The prime minister has an LGBT+ “blind spot” in cabinet, the UK’s first openly gay minister has said.
Lord Chris Smith, who served as culture secretary in Tony Blair’s government, said that this was a “matter of great regret” and urged Boris Johnson to diversify his top team in “the next year or two”.
Elsewhere, the House of Lords inflicted a third defeat on the government over the so-called genocide amendment, which aims to stop trade deals with countries guilty of such atrocities.
The crossbench peer Lord Alton put forward a fresh amendment on Tuesday, allowing a parliamentary panel of judicial experts to determine whether genocide had been committed by any of the UK’s trading partners. Previously, it had been suggested that the High Court should be given the power to do this.
The new amendment was backed by 367 votes to 214 in the Lords in the latest legislative tussle between the two chambers.
Ministers urged to introduce new laws tackling ‘glorification’ of extremism
A “gaping chasm” in existing legislation on countering terrorism needs to be filled, an official watchdog has warned.
A report released by the Commission for Countering Extremism has urged ministers to introduce laws outlawing the “praising and glorifying of terrorists”, after it found that many extremist groups can spread their reach with impunity.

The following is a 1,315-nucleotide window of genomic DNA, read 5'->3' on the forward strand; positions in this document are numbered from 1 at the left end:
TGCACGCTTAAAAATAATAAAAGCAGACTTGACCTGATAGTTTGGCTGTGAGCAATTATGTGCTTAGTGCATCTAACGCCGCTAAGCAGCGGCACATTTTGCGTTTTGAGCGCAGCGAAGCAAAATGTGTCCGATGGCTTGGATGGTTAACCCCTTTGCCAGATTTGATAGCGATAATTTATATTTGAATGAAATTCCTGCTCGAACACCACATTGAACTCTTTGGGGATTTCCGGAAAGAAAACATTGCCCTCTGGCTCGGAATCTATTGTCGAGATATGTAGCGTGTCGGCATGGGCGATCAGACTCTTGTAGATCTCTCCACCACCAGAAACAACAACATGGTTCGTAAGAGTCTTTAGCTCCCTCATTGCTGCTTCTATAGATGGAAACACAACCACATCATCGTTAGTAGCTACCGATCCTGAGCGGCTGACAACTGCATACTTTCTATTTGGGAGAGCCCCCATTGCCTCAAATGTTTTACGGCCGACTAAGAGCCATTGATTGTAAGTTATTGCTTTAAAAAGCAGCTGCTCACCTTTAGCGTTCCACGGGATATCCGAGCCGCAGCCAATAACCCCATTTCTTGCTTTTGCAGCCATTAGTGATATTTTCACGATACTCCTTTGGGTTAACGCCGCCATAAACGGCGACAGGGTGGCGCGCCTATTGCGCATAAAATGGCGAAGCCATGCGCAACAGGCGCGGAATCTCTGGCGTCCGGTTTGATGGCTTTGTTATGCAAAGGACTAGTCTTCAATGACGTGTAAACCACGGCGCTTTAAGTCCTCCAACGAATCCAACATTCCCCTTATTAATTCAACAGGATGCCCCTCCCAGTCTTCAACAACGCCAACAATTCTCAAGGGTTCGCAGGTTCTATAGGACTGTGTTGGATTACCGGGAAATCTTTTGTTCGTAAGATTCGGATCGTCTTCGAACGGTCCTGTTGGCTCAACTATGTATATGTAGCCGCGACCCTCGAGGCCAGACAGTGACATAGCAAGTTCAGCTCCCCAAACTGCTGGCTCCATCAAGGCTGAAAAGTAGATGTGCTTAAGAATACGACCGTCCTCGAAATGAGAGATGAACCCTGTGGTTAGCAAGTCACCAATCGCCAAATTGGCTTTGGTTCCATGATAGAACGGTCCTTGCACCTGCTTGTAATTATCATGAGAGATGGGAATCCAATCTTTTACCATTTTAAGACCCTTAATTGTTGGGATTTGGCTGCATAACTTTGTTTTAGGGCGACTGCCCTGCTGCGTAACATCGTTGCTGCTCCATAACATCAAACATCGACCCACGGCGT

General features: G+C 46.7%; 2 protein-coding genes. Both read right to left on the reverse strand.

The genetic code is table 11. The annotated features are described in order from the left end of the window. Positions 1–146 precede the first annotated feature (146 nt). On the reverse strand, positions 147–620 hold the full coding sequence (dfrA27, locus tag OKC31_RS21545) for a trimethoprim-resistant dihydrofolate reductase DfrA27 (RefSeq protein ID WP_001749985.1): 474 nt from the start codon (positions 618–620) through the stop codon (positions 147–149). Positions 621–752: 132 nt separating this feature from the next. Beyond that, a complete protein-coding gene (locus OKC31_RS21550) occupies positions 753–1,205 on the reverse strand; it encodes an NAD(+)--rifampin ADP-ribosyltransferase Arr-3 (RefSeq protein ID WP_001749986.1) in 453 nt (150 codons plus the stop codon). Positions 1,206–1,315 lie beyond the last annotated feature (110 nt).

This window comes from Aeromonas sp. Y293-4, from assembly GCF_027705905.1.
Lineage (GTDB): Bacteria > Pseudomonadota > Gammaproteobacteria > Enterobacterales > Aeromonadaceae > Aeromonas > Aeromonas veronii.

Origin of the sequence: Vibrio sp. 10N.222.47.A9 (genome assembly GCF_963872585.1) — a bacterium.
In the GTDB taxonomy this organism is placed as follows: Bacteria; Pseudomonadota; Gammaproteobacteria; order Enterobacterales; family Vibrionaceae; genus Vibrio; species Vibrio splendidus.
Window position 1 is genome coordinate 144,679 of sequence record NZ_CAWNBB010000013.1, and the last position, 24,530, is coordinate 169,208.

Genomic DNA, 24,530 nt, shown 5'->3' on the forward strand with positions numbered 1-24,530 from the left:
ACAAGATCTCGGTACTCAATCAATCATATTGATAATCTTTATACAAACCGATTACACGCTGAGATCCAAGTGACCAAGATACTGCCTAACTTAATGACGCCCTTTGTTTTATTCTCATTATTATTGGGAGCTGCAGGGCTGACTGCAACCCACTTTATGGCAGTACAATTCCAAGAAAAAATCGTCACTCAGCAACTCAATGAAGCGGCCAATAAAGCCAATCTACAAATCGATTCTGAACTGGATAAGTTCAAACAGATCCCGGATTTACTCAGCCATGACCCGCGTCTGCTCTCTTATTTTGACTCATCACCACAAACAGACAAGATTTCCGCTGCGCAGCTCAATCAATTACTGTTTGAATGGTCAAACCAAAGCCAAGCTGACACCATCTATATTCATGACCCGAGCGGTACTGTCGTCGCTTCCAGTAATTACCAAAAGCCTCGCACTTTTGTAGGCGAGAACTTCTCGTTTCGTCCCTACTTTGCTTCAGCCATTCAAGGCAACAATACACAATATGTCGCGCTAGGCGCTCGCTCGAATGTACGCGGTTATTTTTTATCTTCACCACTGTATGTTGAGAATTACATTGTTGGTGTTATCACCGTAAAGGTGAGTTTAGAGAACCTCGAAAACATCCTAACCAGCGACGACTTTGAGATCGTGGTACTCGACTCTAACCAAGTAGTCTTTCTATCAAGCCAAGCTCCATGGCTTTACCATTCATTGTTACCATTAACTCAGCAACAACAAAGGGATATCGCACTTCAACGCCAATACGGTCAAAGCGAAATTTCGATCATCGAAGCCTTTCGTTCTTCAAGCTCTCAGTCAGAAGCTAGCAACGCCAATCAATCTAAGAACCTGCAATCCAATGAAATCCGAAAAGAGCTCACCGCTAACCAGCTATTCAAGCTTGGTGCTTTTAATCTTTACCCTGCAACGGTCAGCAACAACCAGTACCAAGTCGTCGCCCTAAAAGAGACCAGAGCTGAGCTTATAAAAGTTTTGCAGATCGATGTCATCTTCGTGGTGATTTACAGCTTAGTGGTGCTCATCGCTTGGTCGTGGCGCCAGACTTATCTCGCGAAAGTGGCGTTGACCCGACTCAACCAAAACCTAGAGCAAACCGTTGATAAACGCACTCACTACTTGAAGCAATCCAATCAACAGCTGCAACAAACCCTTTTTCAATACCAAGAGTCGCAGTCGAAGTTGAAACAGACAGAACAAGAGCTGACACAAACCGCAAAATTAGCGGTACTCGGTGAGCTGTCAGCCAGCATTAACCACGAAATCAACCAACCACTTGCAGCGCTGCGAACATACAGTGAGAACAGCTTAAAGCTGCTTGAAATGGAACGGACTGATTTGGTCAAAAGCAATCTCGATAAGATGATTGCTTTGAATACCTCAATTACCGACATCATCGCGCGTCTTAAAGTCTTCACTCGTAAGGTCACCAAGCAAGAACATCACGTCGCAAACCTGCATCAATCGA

Sir Mark Rowley, the ex-national police lead on counter-terrorism who worked on the report, said: “Not only have our laws failed to keep pace with the evolving threat of modern-day extremism, current legal boundaries allow extremists to operate with impunity.
“Hateful extremism is creating an ever-bigger pool for terrorists to recruit from, as well as increasing violence, hate crime and tensions between and within communities. The current situation is simply untenable.”
Government suffers third defeat from peers over genocide amendment
The government has once again been defeated heavily in the House of Lords in a vote over a genocide amendment, designed to stop trade deals with countries guilty of such crimes.
A new amendment put forward by the crossbench peer Lord Alton, allowing a parliamentary panel of judicial experts to decide whether genocide had been committed, was backed by 367 votes to 214 in the Lords.
“Parliament must not allow itself to become part of an alibi for inaction,” Lord Alton warned.
Our political correspondent Ashley Cowburn reports:
Morning, and welcome to The Independent’s rolling UK politics coverage.